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Gender: Gender is a social construct that refers to the roles, behaviors, expressions, and identities that a society associates with being male, female, or someone outside of the gender binary. See also Gender roles.
Annotation: The above characterizations of concepts are neither definitions nor exhausting presentations of problems related to them. Instead, they are intended to give a short introduction to the contributions below. – Lexicon of Arguments.

Author Concept Summary/Quotes Sources

Democratic Theory on Gender - Dictionary of Arguments

Gaus I 281
Gender/Democratic theory/Mottier: Much of feminist theory has focused on the absence of women from political theory. This theme was first addressed by authors such as Okin (1979)(1), Elshtain (1981)(2), Pateman (1983)(3) and Arlene Saxonhouse (1985(4); see also Mottier, Sgier and Ballmer-Cao, 2000)(5). Their pioneering work demonstrated that modern political theory neglects to address the subordinated position attributed to women in classical theories of democracy. The emergence of modern liberal democracy introduced a universalistic political discourse which claimed to be indifferent to gender or other identity differences.
Citizenship/Tradition: Mainstream political theory consequently considers citizenship as a universal concept. Democratic rights of social and political participation apply to each citizen without regard for his or her race, religion or gender.
FeminismVsTradition: Feminist authors have shown the central premises of universalistic conceptions of citizenship to be flawed due to gender bias. As the work of Vicky Randall (1998)(6), Ruth Lister (1997)(7) and Sylvia Walby (1994)(8) illustrates, women have been either excluded, or differentially included, in citizenship.
>Citizenship/Gender theory.

1. Okin, Susan Moller (1979) Women in Western Political Thought. Princeton, NJ: Princeton University Press.
2. Elshtain, Jean Bethke (1981) Public Man, Private Women: Women in Social and Political Thought. Princeton, NJ: Princeton University Press.
3. Pateman, Carole (1983) 'Feminist critiques of the public/private dichotomy'. In S. I. Benn and G. 4. Saxonhouse, Arlene (1985) Women in the History of Political Thought. New York: Praeger.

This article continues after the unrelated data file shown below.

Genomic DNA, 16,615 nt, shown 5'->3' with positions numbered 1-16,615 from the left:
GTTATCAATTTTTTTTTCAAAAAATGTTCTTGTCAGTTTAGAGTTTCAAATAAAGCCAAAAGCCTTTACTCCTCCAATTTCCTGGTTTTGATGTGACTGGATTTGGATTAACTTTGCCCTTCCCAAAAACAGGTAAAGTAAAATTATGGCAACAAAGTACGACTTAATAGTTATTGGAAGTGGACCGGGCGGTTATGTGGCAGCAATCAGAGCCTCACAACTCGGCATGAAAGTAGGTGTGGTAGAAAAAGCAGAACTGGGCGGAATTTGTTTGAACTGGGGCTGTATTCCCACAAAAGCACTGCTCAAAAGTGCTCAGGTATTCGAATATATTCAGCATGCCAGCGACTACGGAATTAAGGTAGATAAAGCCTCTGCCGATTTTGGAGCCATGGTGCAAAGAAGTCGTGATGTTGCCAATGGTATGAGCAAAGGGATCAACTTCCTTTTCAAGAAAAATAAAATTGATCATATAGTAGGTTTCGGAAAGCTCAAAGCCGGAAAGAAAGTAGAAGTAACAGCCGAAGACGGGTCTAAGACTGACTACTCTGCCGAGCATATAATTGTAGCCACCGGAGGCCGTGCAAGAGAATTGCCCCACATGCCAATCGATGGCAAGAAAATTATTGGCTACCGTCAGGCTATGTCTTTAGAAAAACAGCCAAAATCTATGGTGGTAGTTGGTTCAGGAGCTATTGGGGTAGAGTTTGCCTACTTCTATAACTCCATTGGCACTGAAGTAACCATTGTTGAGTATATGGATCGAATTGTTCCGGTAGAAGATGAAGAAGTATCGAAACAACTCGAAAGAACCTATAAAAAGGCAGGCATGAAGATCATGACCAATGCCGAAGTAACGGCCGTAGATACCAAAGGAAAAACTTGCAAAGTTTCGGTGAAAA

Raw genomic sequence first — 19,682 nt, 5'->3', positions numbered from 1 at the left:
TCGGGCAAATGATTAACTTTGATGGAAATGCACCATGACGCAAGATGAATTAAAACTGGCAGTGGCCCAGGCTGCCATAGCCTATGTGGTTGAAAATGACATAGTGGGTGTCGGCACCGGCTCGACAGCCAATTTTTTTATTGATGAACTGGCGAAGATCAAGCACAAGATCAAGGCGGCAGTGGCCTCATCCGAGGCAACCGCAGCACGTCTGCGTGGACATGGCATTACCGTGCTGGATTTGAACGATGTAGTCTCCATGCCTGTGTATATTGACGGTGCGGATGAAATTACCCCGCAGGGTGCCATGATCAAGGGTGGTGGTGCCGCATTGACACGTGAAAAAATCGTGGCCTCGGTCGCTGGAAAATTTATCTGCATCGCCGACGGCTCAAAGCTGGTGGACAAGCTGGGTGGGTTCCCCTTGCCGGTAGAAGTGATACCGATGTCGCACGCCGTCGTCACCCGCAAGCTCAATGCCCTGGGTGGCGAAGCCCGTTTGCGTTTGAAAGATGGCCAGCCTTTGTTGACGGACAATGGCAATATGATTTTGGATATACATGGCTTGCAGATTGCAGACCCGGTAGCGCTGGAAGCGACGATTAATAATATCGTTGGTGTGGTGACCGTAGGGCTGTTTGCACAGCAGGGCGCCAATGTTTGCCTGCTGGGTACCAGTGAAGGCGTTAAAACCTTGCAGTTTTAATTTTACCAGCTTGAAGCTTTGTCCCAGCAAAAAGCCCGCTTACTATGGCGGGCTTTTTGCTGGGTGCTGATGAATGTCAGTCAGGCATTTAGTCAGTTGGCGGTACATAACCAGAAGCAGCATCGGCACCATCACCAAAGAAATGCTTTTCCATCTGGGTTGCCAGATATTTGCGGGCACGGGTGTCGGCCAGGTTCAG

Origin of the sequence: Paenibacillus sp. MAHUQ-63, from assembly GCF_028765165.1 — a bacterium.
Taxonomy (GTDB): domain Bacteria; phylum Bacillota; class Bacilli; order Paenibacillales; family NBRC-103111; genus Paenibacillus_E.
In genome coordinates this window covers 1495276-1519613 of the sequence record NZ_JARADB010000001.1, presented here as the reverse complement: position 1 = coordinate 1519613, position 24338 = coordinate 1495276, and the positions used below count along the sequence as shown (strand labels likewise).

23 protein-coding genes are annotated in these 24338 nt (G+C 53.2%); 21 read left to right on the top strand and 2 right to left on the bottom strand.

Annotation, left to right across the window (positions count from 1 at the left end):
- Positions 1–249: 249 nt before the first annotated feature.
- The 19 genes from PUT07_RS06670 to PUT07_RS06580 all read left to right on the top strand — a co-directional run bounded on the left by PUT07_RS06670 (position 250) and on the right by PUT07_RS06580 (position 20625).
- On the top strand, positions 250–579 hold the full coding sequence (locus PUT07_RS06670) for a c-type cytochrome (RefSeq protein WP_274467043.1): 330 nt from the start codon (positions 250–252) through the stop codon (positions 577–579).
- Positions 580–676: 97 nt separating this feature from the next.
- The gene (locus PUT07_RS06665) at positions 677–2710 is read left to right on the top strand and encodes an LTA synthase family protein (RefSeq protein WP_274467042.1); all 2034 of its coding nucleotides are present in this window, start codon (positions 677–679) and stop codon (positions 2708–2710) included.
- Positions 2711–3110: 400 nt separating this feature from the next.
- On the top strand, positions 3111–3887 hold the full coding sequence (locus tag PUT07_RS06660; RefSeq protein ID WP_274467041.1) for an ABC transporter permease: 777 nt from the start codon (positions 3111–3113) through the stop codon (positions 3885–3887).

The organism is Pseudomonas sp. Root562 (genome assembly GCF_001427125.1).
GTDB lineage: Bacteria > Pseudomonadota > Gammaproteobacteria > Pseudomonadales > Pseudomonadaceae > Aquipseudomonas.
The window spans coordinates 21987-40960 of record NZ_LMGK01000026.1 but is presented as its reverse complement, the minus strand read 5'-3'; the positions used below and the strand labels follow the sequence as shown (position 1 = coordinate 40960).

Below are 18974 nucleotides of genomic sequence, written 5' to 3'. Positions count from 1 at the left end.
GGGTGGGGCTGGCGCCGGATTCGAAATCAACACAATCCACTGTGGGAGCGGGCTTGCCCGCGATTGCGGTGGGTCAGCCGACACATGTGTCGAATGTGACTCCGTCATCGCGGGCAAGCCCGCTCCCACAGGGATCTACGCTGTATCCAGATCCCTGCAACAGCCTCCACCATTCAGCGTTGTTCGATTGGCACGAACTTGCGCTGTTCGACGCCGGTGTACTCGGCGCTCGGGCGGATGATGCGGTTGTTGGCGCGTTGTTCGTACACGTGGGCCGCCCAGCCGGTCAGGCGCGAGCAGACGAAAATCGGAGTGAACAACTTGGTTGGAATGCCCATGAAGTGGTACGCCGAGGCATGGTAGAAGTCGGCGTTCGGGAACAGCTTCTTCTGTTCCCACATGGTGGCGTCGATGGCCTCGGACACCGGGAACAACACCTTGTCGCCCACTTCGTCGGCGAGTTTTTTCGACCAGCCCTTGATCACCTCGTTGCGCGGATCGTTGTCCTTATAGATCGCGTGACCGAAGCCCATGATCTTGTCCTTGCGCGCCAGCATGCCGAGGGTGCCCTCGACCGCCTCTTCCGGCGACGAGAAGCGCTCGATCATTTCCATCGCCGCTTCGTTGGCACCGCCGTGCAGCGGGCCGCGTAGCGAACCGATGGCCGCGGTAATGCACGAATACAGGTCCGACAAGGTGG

5. Mottier, Véronique, Lea Sgier and Than-Huyen Ballmer-Cao (2000) 'Les rapports entre le genre et la politique'. In Thanh-Huyen Ballmer-Cao, Véronique Mottier and Lea Sgier, eds, Genre et politique: Débats et perspectives. Paris: Gallimard.
6. Randall, Vicky (1998) 'Gender and power: women engage the state'. In Vicky Randall and Georgina Waylen, eds, Gende'; Politics and the State. London: Routledge, 185-205.
7. Lister, Ruth (1997) Citizenship: Feminist Perspectives. Basingstoke: Macmillan.
8. Walby, Sylvia (1994) 'Is citizenship gendered?' Sociology, 28 (2): 379-95.

Véronique Mottier 2004. „Feminism and Gender Theory: The Return of the State“. In: Gaus, Gerald F. & Kukathas, Chandran 2004. Handbook of Political Theory. SAGE Publications

Explanation of symbols: Roman numerals indicate the source, arabic numerals indicate the page number. The corresponding books are indicated on the right hand side. ((s)…): Comment by the sender of the contribution. Translations: Dictionary of Arguments
The note [Concept/Author], [Author1]Vs[Author2] or [Author]Vs[term] resp. "problem:"/"solution:", "old:"/"new:" and "thesis:" is an addition from the Dictionary of Arguments. If a German edition is specified, the page numbers refer to this edition.
Democratic Theory
Gaus I
Gerald F. Gaus
Chandran Kukathas
Handbook of Political Theory London 2004

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